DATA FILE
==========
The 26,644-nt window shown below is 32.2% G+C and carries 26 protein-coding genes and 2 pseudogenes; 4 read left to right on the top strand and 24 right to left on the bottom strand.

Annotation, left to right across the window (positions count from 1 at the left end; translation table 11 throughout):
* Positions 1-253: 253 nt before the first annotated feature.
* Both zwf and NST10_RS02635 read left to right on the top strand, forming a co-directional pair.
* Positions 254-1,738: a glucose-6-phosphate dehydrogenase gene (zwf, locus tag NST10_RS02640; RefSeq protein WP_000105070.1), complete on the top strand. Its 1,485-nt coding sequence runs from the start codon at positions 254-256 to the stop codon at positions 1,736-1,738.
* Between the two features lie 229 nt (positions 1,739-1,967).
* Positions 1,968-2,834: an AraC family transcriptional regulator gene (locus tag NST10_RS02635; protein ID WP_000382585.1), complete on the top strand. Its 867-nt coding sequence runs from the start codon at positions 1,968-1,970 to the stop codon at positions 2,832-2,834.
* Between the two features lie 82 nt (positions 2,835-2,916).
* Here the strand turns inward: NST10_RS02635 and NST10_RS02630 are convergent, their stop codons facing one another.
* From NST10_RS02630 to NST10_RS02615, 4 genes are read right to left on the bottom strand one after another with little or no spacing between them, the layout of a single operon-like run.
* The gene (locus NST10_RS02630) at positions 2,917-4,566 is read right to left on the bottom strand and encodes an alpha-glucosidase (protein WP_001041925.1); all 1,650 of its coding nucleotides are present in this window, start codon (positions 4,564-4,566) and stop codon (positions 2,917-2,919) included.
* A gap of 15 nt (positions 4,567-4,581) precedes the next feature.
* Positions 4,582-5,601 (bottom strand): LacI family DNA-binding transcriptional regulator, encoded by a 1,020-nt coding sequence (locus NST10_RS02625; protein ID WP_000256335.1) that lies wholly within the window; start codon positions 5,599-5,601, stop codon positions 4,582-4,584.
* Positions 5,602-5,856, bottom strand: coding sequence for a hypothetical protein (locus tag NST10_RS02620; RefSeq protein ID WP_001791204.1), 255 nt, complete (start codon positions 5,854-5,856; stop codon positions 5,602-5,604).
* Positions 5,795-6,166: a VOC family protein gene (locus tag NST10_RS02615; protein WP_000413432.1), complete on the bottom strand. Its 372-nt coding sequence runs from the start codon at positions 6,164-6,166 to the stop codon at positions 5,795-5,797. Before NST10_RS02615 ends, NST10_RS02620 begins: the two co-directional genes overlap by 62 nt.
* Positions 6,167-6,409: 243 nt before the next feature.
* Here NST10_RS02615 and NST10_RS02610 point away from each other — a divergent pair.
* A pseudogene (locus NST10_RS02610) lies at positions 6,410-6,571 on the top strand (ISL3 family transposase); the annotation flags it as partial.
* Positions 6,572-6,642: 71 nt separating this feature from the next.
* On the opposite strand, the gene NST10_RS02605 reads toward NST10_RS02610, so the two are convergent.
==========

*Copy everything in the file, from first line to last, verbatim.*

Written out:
The 26,644-nt window shown below is 32.2% G+C and carries 26 protein-coding genes and 2 pseudogenes; 4 read left to right on the top strand and 24 right to left on the bottom strand.

Annotation, left to right across the window (positions count from 1 at the left end; translation table 11 throughout):
* Positions 1-253: 253 nt before the first annotated feature.
* Both zwf and NST10_RS02635 read left to right on the top strand, forming a co-directional pair.
* Positions 254-1,738: a glucose-6-phosphate dehydrogenase gene (zwf, locus tag NST10_RS02640; RefSeq protein WP_000105070.1), complete on the top strand. Its 1,485-nt coding sequence runs from the start codon at positions 254-256 to the stop codon at positions 1,736-1,738.
* Between the two features lie 229 nt (positions 1,739-1,967).
* Positions 1,968-2,834: an AraC family transcriptional regulator gene (locus tag NST10_RS02635; protein ID WP_000382585.1), complete on the top strand. Its 867-nt coding sequence runs from the start codon at positions 1,968-1,970 to the stop codon at positions 2,832-2,834.
* Between the two features lie 82 nt (positions 2,835-2,916).
* Here the strand turns inward: NST10_RS02635 and NST10_RS02630 are convergent, their stop codons facing one another.
* From NST10_RS02630 to NST10_RS02615, 4 genes are read right to left on the bottom strand one after another with little or no spacing between them, the layout of a single operon-like run.
* The gene (locus NST10_RS02630) at positions 2,917-4,566 is read right to left on the bottom strand and encodes an alpha-glucosidase (protein WP_001041925.1); all 1,650 of its coding nucleotides are present in this window, start codon (positions 4,564-4,566) and stop codon (positions 2,917-2,919) included.
* A gap of 15 nt (positions 4,567-4,581) precedes the next feature.
* Positions 4,582-5,601 (bottom strand): LacI family DNA-binding transcriptional regulator, encoded by a 1,020-nt coding sequence (locus NST10_RS02625; protein ID WP_000256335.1) that lies wholly within the window; start codon positions 5,599-5,601, stop codon positions 4,582-4,584.
* Positions 5,602-5,856, bottom strand: coding sequence for a hypothetical protein (locus tag NST10_RS02620; RefSeq protein ID WP_001791204.1), 255 nt, complete (start codon positions 5,854-5,856; stop codon positions 5,602-5,604).
* Positions 5,795-6,166: a VOC family protein gene (locus tag NST10_RS02615; protein WP_000413432.1), complete on the bottom strand. Its 372-nt coding sequence runs from the start codon at positions 6,164-6,166 to the stop codon at positions 5,795-5,797. Before NST10_RS02615 ends, NST10_RS02620 begins: the two co-directional genes overlap by 62 nt.
* Positions 6,167-6,409: 243 nt before the next feature.
* Here NST10_RS02615 and NST10_RS02610 point away from each other — a divergent pair.
* A pseudogene (locus NST10_RS02610) lies at positions 6,410-6,571 on the top strand (ISL3 family transposase); the annotation flags it as partial.
* Positions 6,572-6,642: 71 nt separating this feature from the next.
* On the opposite strand, the gene NST10_RS02605 reads toward NST10_RS02610, so the two are convergent.